“One dusty postwar summer in his home of rural Warwickshire, Dr. Faraday is called to a patient at Hundreds Hall. Home to the Ayres family for more than two centuries, the Georgian house, once grand and handsome, is now in decline-its masonry crumbling, its gardens choked with weeds, the clock in its stable yard permanently fixed at twenty to nine. But are the Ayreses haunted by something more ominous than a dying way of life? Little does Dr. Faraday know how closely, and how terrifyingly, their story is about to become entwined with his.”
Thoughts: Within the blogosphere, few authors garner rave reviews and general excitement as Sarah Waters. She has become famous for her eerie novels and picturesque settings, as they hearken back to a time when Gothic novels reigned supreme. Her 2010 novel, The Little Stranger, is the definitive example of her power with words and ability to frighten readers.
From the very first, a reader is drawn into the story of Dr. Faraday as much by Ms. Waters’ descriptions of the imposing but decrepit Hundreds Hall as by her portrayals of the key characters. His fascination with Hundreds Hall, starting from the reader’s first glimpse of Dr. Faraday as a young boy visiting the grand hall to obtain an award from the mistress of the house, is palpable, as is his desire to present himself as something other than the son of working class parents. His longing, combined with the stubborn refusal of the Ayres family to admit the ending of an era, create a backdrop against which the entire rest of the novel occurs.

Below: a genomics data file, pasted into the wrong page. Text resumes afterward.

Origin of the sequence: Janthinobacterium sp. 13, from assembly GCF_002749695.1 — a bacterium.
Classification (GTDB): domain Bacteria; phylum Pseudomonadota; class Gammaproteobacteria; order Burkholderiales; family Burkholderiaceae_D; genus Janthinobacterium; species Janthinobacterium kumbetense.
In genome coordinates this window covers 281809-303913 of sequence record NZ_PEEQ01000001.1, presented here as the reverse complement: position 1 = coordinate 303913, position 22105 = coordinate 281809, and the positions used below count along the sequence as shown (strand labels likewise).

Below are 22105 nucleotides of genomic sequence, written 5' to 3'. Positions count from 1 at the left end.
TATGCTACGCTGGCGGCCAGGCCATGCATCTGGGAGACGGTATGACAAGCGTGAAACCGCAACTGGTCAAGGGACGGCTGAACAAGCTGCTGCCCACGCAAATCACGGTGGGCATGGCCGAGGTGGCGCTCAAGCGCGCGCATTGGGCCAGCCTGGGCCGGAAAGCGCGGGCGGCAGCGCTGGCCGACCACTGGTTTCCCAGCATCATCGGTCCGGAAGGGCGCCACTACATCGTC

The power of The Little Stranger lies in Ms. Waters’ highly evocative words. A reader has no problems envisioning the decaying Victorian mansion, the hardships endured by the Ayres, and the wishful longing emanating from the wistful Dr. Faraday. Roddie’s injuries as well as Caroline’s mannishness are equally vibrant. The result is the feeling that a reader is part of the novel and not just a distant observer.
Ms. Waters’ skill at wordsmithing becomes vital when creating the hauntings that plague Hundreds Hall. They are everything that one could wish for in a haunted house and quite effective at scaring its inhabitants as well as the reader. What is quite remarkable is the fact that these hauntings are told largely after they occur. With few exceptions, the reader learns about the hauntings through retellings as they are told to Dr. Faraday. In spite of this, or perhaps because of it, this only enhances their mysteriousness and their impact, as a reader is left to ponder along with Dr. Faraday whether the occurrences are actually happening or are the result of stress and declining mental health. Understanding that what someone can imagine on their own is infinitely more frightening than anything a writer can put on paper, Ms. Waters lets the reader decide the truth.
Spooky but not terrifying, The Little Stranger proves why Sarah Waters is so popular. Its imagery and general verbiage are gorgeous to behold, and the characters take on a life of their own. A reader will enjoy the spine-tingling goodness but still be able to fall asleep at night. The Little Stranger is a thinking person’s thriller and, given the dismal atmosphere that pervades the story, is a perfect autumnal read.
Acknowledgments: Mine. All mine.